We have only three species of Rhamnaceae in the Reserve.48 The others are spiny redberry (Rhamnus crocea) and the endangered California spinebush (Adolphia californica).

 

              

Ecology

Ecology

Like many plants of the chaparral, wart-stemmed ceanothus is adapted to both drought and wild fires. Leaves are small, thick and leathery to retard water loss. The stomates (small pores that allow exchange of gases with the atmosphere) are depressed into the lower leaf surface, protecting them from sun and wind.14,36  Roots that fail to encounter water are sacrificed, dying back along with the connected portion of the stem. Stems of more successful roots ultimately grow over the dead wood, giving the trunk its characteristic braided look.27

Although  wart-stemmed ceanothus is killed by fire, germination of seeds is facilitated by the intense heat. The seed coats are thick and prevent the uptake of water necessary for germination. Fire breaks down that barrier coat and there is typically heavy population recruitment following a wildfire.27,36 Unfortunately, modern populations tend to be restricted to chaparral islands surrounded by homes. Fire suppression in these areas may prevent reseeding and replacement of old shrubs.138

Ceanothus species are nitrogen-fixers, one of the few genera with this capability that is
not in the pea family (Fabaceae).41 The roots of wart-stemmed ceanothus have special nodules that contain nitrogen-fixing bacteria, which convert atmospheric nitrogen into  a form available for plant uptake.27 Since a large proportion of soil nitrogen is lost during and after a fire, the ability to "make" fertilizer allows plants to grow rapidly in spite of the loss of nitrogen.

 

               

Human Uses

Human Uses

In spite of the eye-catching appearance of blooming ceanothus, the record of use by Native Americans is sparse and generally not species specific. One local account  reports that the Indians ground the seeds into a flour for mush and made the wood into mush-stirrers. Also the leaves made a wash to relieve itching.101

The genus has been in cultivation since 1713 24 and has become an important garden plant,27 especially in low-water areas. An estimated 75 species and cultivars are currently available in California.24 The California Native Plant Society calls it "one of the best flowering ceanothus".79

                 
 

Interesting Facts

Interesting Facts

So far as we know, wart-stemmed ceanothus neither causes nor cures warts. The name comes from the "wart-like" structures along the stems.1,8 These develop at the base of each leaf and persist after the leaf falls. Warts resemble minute chocolate chips stuck along the stems. Their purpose is unknown.27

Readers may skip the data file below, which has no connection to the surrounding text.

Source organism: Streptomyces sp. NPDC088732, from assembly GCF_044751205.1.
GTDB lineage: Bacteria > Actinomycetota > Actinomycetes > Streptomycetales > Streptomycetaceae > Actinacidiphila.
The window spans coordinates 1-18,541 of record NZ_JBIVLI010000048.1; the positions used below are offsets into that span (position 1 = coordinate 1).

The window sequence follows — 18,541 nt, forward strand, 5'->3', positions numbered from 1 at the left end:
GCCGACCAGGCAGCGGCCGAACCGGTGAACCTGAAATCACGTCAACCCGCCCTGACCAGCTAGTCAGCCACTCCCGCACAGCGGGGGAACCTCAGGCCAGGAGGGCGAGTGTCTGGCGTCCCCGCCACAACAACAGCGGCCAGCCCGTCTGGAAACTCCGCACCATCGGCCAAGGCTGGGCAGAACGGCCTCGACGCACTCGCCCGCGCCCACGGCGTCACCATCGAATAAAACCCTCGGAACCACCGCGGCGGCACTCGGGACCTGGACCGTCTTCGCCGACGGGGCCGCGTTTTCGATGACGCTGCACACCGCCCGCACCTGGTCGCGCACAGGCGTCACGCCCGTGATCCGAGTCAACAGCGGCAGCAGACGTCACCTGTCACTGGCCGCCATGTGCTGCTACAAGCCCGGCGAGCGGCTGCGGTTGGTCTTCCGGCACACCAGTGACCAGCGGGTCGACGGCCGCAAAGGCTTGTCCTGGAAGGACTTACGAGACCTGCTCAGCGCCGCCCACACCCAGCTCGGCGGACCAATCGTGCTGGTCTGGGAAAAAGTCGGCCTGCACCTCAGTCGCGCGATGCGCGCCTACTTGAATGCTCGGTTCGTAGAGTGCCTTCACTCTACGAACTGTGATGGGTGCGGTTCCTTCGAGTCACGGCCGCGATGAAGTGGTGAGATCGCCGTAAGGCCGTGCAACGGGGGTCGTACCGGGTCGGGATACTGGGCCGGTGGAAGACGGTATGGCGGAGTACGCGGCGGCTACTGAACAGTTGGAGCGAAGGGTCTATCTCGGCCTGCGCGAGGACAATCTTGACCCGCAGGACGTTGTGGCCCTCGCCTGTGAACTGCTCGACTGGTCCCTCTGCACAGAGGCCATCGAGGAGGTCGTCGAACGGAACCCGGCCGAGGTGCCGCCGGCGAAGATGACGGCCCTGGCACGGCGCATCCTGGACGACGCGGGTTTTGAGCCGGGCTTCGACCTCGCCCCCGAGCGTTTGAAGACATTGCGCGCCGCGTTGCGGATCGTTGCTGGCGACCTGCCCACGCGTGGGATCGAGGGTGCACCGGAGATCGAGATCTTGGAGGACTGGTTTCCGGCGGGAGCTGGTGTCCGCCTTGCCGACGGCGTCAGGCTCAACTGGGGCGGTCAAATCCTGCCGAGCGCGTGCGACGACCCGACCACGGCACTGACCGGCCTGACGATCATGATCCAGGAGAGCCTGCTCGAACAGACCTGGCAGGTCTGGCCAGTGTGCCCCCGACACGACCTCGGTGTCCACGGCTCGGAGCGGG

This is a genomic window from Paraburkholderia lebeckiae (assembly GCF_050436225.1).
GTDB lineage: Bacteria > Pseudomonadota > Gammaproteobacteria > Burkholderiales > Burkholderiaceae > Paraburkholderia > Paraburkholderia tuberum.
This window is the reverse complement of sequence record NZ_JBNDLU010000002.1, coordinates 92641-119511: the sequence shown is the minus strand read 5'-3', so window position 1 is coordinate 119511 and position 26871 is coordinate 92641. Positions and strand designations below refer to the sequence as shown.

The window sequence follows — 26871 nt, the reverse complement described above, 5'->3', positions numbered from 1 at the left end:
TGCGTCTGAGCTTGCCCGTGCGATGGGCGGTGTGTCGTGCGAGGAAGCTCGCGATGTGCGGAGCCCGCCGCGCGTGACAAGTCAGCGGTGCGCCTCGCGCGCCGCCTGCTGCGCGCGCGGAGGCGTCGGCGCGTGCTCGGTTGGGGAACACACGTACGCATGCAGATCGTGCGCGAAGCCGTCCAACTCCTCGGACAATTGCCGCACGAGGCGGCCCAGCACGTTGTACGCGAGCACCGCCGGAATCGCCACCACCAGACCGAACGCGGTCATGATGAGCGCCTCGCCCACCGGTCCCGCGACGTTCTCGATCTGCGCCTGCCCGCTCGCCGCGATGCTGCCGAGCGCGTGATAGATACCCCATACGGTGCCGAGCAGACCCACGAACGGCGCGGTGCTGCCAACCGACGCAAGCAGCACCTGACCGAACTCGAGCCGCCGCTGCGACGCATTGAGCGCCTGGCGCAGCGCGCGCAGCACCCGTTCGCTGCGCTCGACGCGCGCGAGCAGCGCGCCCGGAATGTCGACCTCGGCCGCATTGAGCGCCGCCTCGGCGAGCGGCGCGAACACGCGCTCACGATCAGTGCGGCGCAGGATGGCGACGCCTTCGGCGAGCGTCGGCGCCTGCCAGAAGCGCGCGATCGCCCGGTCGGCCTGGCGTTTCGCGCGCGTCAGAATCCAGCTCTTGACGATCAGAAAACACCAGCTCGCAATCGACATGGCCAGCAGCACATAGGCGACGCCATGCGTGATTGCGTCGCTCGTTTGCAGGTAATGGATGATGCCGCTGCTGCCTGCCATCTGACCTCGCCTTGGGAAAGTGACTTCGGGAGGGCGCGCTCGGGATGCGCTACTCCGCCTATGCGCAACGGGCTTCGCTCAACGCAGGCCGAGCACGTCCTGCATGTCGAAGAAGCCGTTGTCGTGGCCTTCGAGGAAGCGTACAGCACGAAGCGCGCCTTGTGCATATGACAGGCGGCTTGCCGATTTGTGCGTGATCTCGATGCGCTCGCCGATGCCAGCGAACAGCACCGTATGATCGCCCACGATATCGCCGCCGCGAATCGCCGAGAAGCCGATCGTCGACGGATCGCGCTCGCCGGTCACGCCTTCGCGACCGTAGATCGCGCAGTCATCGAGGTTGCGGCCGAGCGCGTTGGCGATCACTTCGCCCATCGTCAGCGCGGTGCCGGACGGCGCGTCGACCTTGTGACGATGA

Photos

East Basin, south side (Santa Florencia overlook); Jan. 2015
East Basin, south side (Santa Florencia overlook); Feb. 2015; photo courtesy of Linda Jones
Central Basin, southeast side (Solana Hills trailhead); Jan. 2015
East Basin, south side (Santa Florencia overlook); Feb. 2015
East Basin, south side (Santa Florencia overlook); Feb. 2015
East Basin, south side (Santa Helena trailhead); Feb. 2010
East Basin, south side (Santa Helena trailhead); March 2008
East Basin, south side (Santa Florencia overlook); Feb. 2015
East Basin, south side (Santa Helena trailhead); March 2008
East Basin, south side (Santa Florencia overlook); Jan. 2015
Central Basin, southeast side (Solana Hills trailhead); Jan. 2015
photo micrograph at 10X; Feb. 2015
East Basin, south side (Santa Helena trailhead); Feb. 2014
East Basin, south side (Santa Florencia overlook); Jan. 2015
"warty" stem; East Basin, south side (Santa Florencia overlook); Jan. 2015
developing fruit; East Basin, south side (Santa Florencia overlook);  March 2011
East Basin, south side (Santa Helena trailhead); Feb. 2014
with wild clematis; Central Basin, south side (Rios trailhead); March 2013
East Basin, south side (Santa Florencia overlook); March 2011
braided trunks; East Basin, south side (Santa Florencia overlook); Feb. 2015
Central Basin, southeastside (Solana Hills trailhead); Feb. 2015; photo courtesy of Barbara Wallach
East Basin, south side (Santa Florencia overlook); March 2007; photo courtesy of Denise Stillinger
East Basin, south side (Santa Florencia overlook); March 2007; photo courtesy of Denise Stillinger